Like most Country Day students, I participated in way too many activities. From acting in plays to Mock Trial to singing along with Mr. Wells’ plum song, I was always busy with something.

But the field I dedicated myself to most was athletics. When I started at Country Day, athletic director Matt Vargo came up to me — probably excited to see a new student and potential athlete show up — and asked if I played any sports. He recommended I try a few, but I couldn’t let Country Day sports win over such a strong athlete that easily. So I respectfully declined. They would have to earn me.

Instead, I joined the noncompetitive marathon training elective. I trained all year to run the race, only to find myself on the verge of throwing up afterward. But that’s how everyone feels after running, right? I didn’t let that experience stop me; I kept training the next year — well, until one unfortunate night. I left my sports bag outside for three days, and by a stroke of bad luck, someone stole it. Who knew the top of my locker wasn’t a safe place for it? And gone with the bag were my custom-made soles, the last bastion protecting my feet from serious pain when running.

So, with that somewhat flimsy excuse in hand, I was forced to bail from the race that year. And for good measure, I didn’t run the year after that, either. But marathon training wasn’t the only time I pursued my passion for athletics. Throughout my Country Day career was the Ancil Hoffman capture-the-flag game. When I joined our class’ team, we had a 1-0 record. So I took on the job of keeping that record positive. And I did. At the end of senior year, after I had repeatedly run across only to get chased back and maybe saved the prisoners once, our record grew to 4-0 — oh, wait, flip the numbers. It seems I heard the record wrong when I joined.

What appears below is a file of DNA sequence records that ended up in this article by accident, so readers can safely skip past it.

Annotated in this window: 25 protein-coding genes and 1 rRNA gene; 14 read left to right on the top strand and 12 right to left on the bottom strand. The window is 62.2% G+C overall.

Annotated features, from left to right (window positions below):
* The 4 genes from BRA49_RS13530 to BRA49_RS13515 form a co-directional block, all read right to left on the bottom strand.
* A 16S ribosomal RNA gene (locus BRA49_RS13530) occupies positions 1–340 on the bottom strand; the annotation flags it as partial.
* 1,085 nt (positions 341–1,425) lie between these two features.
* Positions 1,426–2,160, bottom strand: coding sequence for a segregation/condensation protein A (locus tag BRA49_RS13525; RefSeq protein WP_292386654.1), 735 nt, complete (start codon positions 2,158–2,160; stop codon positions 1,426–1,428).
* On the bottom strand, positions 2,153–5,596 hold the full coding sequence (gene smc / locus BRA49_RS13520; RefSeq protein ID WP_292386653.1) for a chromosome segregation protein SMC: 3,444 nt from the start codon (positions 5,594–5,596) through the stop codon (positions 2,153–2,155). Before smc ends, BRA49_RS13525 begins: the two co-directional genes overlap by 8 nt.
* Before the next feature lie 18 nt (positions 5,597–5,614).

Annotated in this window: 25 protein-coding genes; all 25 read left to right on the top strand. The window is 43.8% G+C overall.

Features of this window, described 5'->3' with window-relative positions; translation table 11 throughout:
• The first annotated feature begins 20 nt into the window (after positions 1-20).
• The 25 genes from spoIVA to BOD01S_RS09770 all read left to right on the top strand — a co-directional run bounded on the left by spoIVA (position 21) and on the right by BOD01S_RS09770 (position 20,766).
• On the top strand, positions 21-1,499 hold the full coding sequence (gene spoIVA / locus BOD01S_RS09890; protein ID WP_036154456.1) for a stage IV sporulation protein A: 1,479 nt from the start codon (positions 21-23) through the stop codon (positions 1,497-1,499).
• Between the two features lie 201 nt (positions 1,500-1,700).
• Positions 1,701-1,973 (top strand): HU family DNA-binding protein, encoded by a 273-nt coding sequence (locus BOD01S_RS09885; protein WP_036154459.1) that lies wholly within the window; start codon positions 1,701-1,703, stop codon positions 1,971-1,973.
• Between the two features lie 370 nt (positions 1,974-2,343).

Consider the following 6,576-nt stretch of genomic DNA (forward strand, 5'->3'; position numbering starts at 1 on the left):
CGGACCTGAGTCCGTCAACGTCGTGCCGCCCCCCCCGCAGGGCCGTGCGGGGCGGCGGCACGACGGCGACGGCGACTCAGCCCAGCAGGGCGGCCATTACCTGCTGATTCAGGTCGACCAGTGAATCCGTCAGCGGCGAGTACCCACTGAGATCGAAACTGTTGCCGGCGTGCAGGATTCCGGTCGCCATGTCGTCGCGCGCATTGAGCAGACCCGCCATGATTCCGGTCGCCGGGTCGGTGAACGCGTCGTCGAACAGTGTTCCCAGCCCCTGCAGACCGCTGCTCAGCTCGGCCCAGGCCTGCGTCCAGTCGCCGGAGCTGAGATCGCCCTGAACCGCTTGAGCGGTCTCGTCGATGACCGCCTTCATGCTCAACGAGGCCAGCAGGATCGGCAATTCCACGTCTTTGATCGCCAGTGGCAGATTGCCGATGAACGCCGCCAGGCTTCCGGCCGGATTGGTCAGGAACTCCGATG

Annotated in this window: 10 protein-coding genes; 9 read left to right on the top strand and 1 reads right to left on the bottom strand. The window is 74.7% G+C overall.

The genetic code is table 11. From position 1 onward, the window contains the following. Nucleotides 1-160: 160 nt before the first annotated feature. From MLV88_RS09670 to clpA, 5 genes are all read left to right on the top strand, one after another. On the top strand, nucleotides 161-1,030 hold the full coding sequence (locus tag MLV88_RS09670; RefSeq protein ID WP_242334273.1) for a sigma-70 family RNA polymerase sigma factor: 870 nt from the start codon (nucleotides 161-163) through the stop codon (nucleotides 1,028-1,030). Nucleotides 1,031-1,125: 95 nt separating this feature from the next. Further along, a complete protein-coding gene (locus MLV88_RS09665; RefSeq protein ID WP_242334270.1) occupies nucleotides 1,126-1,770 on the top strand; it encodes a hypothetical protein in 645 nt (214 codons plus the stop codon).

But I didn’t want to keep slumming it in the little leagues (sorry, Ancil). I moved up in the athletic world and joined the soccer team! Actually, I just showed up at one game because the team was down a player. I found a girls uniform to wear and went home to grab some running shoes. Notice I said “showed up” and not “played”? That’s because after warming up with the team (and, obviously, scoring a goal while taking practice shots), I sat on the sideline.

I never actually played, but I got to sit with my friend’s mom, Kathryn LaComb, which was pretty fun.

But as in any true success story, I didn’t let that benchwarmer game get me down. So when this spring came around, I joined the baseball team. I signed up, bought gear and everything. I even went to practice!

And with that first practice began my astounding baseball career. To make a long story short, let’s just say I ended the season with a 1.000 batting average (my baseball mentor, Nate Jakobs, let me know that’s what it’s called when you get a hit every time you bat).

Don’t ask why coach Millsback had me turn in my hat and uniform. But all that success wasn’t enough for me, which is why I decided to dedicate the most time I had ever spent on a sport to the greatest sport of them all: esports. Ironically, it’s the only sport in which I participated that has had a semblance of success. 

—By Mehdi Lacombe

Originally published in the May 28 version of the Octagon.

Print Friendly, PDF & Email